THIS WEEK on the GWA Podcast, I interview one of the most renowned artists living today, Adriana Varejão Best known for her sculptural, almost architectural, paintings that extend far beyond the frame, Varejão has tackled themes of Brazilian cultural identity, challenged ideas of modern monuments, and in her art exposes colonial truths through traditional processes. Drawing upon the visual language of the European Baroque, Chinese Song ceramics as well as Brazilian and other South American traditions – just as she once said: interest lies in the interactions between different latitudes of the world. At once gory and theatrical, Varejão's work is all about what lies under the surface – literally – under the layers of canvas or plaster but also metaphorically, asking whose stories are being hidden, what violence is being covered up. She has exhibited all over the world with major exhibitions in Sao Paulo, Rio de Janeiro, at the ICA in Boston, and in 2016 designed the Brazilian Olympic Aquatics Stadium. Today, Varejão's practice continues to break ground in how we interpret cross-global intersections and ideas. Follow us: Katy Hessel: @thegreatwomenartists / @katy.hessel Sound editing by Mikaela Carmichael Artwork by @thisisaliceskinner Music by Ben Wetherfield https://www.thegreatwomenartists.com/ THIS EPISODE IS GENEROUSLY SUPPORTED BY OCULA: https://ocula.com/
5/16/202338 minutes, 46 seconds
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Marilyn Minter

THIS WEEK on the GWA Podcast, I interview the renowned painter, photographer and filmmaker, Marylin Minter!  A legend on the New York art scene for over 50 years, Marylin Minter is a pioneer of electrically graphic, photorealist paintings which take the form of some of the most criticised elements of culture – from high fashion to female desire – and explore how advertising and the the media have set the stereotypes of beauty, behaviour and sexuality… Cropping her images, and zooming in on highly charged – at time erotic – images, Minter’s brightly saturated paintings of a tongue or high-heel are highly ambiguous in both subject and aesthetic value. From the contradictory questions around, is it beautiful? Is it abject, is it pretty or is it dirty? The work almost forms into an abstraction – with acidic tones and hazy finishes – making it unclear as to whether we are looking at a photograph or painting… Minter doesn’t stop at traditional art: she has taken to the mainstream and made works to appear on Times Square billboards or the backdrop of a Madonna concert. She is invested in all forms of culture, assessing wherever art has become disregarded and interpreted as low culture, opening up the question even wider…  Born in Louisiana, Minter Grew up in and attended university in Florida, and it was when studying when she embarked on her first well known photographic series of her mother – swept up in the impossible fantasy of glamour – that she was praised by the late Diane Arbus, who at the time was a visiting tutor.  In the 70s, Minter moved to NYC. Settling in the East Village scene, she challenged how both popular media and pop art treated women as unrealistic – as subjects of comparison rather than real people, in subjects often considered “debased”. She has since exhibited across the globe, and this Spring will open a new exhibition at LGDR featuring portraits of the likes of Lizzo to Lady Gaga, Gloria Steinem to Monica Lewinsky. And I can’t wait to find out more.  Follow us: Katy Hessel: @thegreatwomenartists / @katy.hessel Sound editing by Mikaela Carmichael Artwork by @thisisaliceskinner Music by Ben Wetherfield https://www.thegreatwomenartists.com/ THIS EPISODE IS GENEROUSLY SUPPORTED BY OCULA: https://ocula.com/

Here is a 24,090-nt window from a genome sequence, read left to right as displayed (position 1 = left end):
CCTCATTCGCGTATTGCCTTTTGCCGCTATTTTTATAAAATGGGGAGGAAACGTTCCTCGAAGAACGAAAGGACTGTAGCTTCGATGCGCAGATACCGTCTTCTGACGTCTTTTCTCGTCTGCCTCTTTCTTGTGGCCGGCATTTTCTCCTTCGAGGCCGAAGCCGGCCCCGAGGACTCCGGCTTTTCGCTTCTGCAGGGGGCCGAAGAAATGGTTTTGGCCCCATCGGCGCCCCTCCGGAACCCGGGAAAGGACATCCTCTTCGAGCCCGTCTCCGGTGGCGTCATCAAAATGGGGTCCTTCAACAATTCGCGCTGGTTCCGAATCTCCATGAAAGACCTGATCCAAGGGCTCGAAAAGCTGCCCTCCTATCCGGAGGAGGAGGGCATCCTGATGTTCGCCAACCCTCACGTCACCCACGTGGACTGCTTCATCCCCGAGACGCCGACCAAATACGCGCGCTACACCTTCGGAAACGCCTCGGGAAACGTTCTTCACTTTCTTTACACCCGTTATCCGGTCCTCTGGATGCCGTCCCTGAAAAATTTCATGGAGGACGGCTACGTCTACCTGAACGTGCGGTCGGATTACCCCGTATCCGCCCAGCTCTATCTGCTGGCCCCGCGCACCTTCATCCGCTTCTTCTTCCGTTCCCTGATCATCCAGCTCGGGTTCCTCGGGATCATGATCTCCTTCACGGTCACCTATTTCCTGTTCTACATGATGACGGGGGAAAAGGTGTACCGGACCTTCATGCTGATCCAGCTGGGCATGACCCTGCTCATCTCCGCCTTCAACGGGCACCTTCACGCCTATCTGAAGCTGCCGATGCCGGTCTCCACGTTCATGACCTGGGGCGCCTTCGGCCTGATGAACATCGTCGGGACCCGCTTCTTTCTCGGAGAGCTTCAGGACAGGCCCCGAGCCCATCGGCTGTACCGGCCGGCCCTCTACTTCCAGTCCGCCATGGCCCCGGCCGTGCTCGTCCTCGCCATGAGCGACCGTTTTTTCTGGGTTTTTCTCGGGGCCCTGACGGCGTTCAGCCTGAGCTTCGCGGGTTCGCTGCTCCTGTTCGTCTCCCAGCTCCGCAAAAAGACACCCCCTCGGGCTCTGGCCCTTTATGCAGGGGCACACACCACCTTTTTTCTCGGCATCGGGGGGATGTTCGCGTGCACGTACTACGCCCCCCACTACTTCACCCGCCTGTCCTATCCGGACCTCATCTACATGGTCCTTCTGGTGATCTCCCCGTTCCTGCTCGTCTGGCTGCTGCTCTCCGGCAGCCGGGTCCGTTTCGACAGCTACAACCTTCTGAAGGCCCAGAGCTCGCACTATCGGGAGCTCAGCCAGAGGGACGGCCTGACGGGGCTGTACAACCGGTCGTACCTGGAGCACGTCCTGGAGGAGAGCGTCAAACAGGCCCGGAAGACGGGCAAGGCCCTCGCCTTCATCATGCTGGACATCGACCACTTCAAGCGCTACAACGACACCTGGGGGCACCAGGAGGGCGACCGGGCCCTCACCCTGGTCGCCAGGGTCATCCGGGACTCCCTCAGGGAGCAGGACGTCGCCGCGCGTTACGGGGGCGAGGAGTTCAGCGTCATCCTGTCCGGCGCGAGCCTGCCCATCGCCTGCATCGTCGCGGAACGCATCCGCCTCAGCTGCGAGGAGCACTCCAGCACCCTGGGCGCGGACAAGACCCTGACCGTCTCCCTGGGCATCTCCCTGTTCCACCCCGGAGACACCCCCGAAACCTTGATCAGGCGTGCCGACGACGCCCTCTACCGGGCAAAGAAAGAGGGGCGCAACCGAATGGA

5/9/202345 minutes, 9 seconds
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Siri Hustvedt on Artemisia Gentileschi, Louise Bourgeois, and more

THIS WEEK on the GWA Podcast, we interview the acclaimed novelist, essayist and author of 18 books, SIRI HUSTVEDT! From memoir to poetry, non-fiction to fiction, Hustvedt’s writing has touched on the topics of psychoanalysis, philosophy, neuroscience, literature, and art. Long-listed for the Booker Prize and winner of the Los Angeles Times Book Prize for Fiction, Hustvedt’s The Blazing World is a provocative novel about an artist, Harriet Burden, who after years of being ignored attempts to reveal the misogyny in art by asking three male friends to exhibit her work under their name. It is of course a triumph, and other bestsellers include What I Loved and The Summer Without Men. Born in Northfield, Minnesota to a Norwegian mother and an American father, and based in NYC since 1978, it wasn’t until 1995 that Hustvedt began writing about art. Since then, her art writing oeuvre has expanded enormously with numerous books and essays published to acclaim – which often focus on the fate of female artists in history, the biases of history making, and discuss the likes of Louise Bourgeois, Alice Neel, Adrian Piper, Lee Krasner, Betye Saar, Joan Mitchell, Dora Maar, among others – which I can’t wait to get into later on in this episode… Hustvedt’s writing is both eye-opening and groundbreaking. She has questioned how we measure greatness, if art has a gender, the effect of art and literature existing in our memory and the future of fiction. She has looked at the masculine traits of the mind and the female traits of emotion, the domestic vs the intellectual, and analysed how historians have not just told the narrative of art, but the narrative of the world. She has asked why absence is so prevalent and explored how women have reconfigured the body after years of what she calls ‘fictive’ spaces… I love her writing and it’s allowed me to unlock elements (and see things differently) in books, art, and more that exist in my memory. Favourite books include A Woman Looking at Men Looking At Women: Essays on Art, Sex and the Mind and, more recently, Mothers, Fathers and Others – which is part memoir, part psychological study. So I couldn’t be more delighted to have her on the podcast today. Follow us: Katy Hessel: @thegreatwomenartists / @katy.hessel Sound editing by Mikaela Carmichael Artwork by @thisisaliceskinner Music by Ben Wetherfield https://www.thegreatwomenartists.com/ THIS EPISODE IS GENEROUSLY SUPPORTED BY OCULA: https://ocula.com/